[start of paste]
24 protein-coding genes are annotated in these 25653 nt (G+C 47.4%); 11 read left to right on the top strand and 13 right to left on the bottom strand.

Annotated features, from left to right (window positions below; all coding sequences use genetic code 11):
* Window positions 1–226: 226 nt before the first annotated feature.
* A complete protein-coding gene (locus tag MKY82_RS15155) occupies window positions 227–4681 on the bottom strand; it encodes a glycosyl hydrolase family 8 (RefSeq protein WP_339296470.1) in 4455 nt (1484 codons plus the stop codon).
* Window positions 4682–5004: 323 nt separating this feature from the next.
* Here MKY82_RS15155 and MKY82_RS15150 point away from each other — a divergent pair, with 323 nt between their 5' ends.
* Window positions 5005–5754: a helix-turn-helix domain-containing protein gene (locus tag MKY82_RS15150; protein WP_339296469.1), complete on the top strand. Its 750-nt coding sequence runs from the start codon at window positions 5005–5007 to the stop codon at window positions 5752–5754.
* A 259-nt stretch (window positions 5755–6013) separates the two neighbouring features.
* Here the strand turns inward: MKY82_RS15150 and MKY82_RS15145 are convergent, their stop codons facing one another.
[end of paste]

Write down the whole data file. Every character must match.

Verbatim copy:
24 protein-coding genes are annotated in these 25653 nt (G+C 47.4%); 11 read left to right on the top strand and 13 right to left on the bottom strand.

Annotated features, from left to right (window positions below; all coding sequences use genetic code 11):
* Window positions 1–226: 226 nt before the first annotated feature.
* A complete protein-coding gene (locus tag MKY82_RS15155) occupies window positions 227–4681 on the bottom strand; it encodes a glycosyl hydrolase family 8 (RefSeq protein WP_339296470.1) in 4455 nt (1484 codons plus the stop codon).
* Window positions 4682–5004: 323 nt separating this feature from the next.
* Here MKY82_RS15155 and MKY82_RS15150 point away from each other — a divergent pair, with 323 nt between their 5' ends.
* Window positions 5005–5754: a helix-turn-helix domain-containing protein gene (locus tag MKY82_RS15150; protein WP_339296469.1), complete on the top strand. Its 750-nt coding sequence runs from the start codon at window positions 5005–5007 to the stop codon at window positions 5752–5754.
* A 259-nt stretch (window positions 5755–6013) separates the two neighbouring features.
* Here the strand turns inward: MKY82_RS15150 and MKY82_RS15145 are convergent, their stop codons facing one another.